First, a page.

2. What a sweet story of the generations sharing a tradition! My mother in law was one of the influences in my canning and gardening, and I often wish she could see her extended family.

        Liked by 1 person

  3. I love the idea of tying your gardening to your faith! It is obviously tied together for me, but I don’t think I’ve ever thought deeper into it other than enjoying nature and learning excellent character traits through hard work, patience and perseverence. Love the idea of looking at how it changes with each gardening season too. Thanks for sharing!

    Liked by 1 person

      1. So true isn’t it!! I was just talking to Izzy about that today. He was complaining about how sometimes things take so long and I tied it back to a gardening analogy and how we have to patiently wait and work for the fruits of our labor!!!


  4. Michele – I loved your post answering the 3 questions posed by Sarah – even had to tweet one – gotta love that we don’t have to be perfect. Kind of went with my linkup today! Thanks for joining the community at #TuneInThursday this week. Blessings to you and may this weekend be a good one for you in the garden.

    Liked by 1 person

  5. I can almost taste the warm goodness of those fresh picked tomatoes… Yum! I miss container gardening… we haven’t lived in the best climates for it recently!

    Liked by 1 person

    1. I think it’s significant that Eden was a garden, and that phrase runs through my head often in August when the bees are buzzing and the sunflowers are majestic and I can smell the green. Good thoughts for this rainy and cold Monday.

      Liked by 1 person

  6. What a fun analogy! We’re downsizing our garden this year because we didn’t eat everything we grew last year, and those weeds!!! my soul! Yes, I contemplated a blog post while I was out there sweating my head off, but came up with TOO MUCH material! It would have been a series, ha! Thank you so much for sharing this at the #warriorlinkup ❤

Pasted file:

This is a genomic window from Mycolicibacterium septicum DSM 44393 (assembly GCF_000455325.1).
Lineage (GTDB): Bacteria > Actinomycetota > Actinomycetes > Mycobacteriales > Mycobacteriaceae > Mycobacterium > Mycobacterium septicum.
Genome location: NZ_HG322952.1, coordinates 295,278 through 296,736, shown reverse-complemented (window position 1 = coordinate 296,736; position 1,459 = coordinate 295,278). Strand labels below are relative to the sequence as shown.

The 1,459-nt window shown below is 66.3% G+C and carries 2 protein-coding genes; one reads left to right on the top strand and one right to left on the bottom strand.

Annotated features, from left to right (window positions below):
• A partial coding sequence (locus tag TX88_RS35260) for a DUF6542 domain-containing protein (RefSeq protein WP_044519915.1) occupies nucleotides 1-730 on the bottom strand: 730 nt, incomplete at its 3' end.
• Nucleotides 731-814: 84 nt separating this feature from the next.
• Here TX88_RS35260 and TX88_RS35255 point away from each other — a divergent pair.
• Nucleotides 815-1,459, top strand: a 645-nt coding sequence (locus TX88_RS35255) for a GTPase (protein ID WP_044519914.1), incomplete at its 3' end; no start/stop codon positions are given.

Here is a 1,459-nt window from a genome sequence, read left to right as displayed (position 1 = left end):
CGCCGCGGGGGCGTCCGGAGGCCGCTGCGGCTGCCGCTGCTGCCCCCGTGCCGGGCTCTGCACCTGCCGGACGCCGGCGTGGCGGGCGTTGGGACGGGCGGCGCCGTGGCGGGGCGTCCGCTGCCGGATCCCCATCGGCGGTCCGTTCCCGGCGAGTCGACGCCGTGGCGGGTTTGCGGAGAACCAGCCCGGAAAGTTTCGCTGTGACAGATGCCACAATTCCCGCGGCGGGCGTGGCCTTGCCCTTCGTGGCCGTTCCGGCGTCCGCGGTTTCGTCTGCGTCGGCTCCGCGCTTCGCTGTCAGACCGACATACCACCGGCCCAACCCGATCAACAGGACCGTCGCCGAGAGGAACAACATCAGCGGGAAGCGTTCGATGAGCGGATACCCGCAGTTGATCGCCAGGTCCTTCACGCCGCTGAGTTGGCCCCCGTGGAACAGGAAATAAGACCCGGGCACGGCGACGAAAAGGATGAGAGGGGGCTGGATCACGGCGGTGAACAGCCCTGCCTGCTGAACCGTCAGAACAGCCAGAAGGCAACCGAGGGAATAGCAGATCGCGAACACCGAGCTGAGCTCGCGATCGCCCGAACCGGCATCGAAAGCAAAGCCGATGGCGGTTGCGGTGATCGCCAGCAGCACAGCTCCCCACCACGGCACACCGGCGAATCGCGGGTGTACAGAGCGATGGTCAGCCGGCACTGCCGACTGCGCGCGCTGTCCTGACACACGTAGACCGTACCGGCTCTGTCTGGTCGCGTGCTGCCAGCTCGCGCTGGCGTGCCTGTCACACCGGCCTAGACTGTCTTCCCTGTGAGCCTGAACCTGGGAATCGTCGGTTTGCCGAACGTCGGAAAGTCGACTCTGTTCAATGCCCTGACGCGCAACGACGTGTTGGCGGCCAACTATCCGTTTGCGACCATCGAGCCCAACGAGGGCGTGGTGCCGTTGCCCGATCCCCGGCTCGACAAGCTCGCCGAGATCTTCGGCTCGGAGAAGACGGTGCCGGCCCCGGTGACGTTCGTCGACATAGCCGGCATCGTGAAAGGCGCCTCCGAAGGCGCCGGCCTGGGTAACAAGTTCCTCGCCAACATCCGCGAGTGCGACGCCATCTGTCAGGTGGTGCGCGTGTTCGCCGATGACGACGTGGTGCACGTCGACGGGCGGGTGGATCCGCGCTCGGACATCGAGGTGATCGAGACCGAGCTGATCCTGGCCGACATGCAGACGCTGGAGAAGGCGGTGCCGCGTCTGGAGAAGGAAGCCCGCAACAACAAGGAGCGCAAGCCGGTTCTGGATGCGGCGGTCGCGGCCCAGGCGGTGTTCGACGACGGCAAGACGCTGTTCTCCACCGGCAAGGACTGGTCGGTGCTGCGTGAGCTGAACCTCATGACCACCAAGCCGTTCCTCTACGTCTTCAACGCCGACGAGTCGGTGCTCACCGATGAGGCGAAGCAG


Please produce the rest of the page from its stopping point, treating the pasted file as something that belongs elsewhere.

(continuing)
Liked by 1 person

  7. This is a timely post Michele, especially as I have been knee deep in red clay planting several new bushes in my backyard. It makes me think back to when my children were small and we had a huge veggie garden. The home grown tomatoes were amazing (my youngest ate them from the vine until she was covered in hives!) but I also loved fresh picked green beans cooked with a bit of onion and bacon. That was another time and place where the soil was perfect and things grew like crazy. I’m not sure what will happen here but I am praying over every plant I put in this crazy dirt 🙂
    Blessings friend,

    Liked by 1 person

    1. I remember the red clay from down south — and also the beans prepared as you described. We’re blander up here, but I completely resonate with your practice of praying as you plant. That’s one of my favorite traditions with my good husband — we pray for our garden together after it’s been planted.


  8. Michele, I’m your next door neighbor today at Kelly’s and get the delight of reading your article starting here at your blog! I read it earlier from Sarah’s blog (and I read it again, today 🙂). I loved your thoughtful insights about spiritual lessons from the garden. Thank you for sharing!

    Liked by 2 people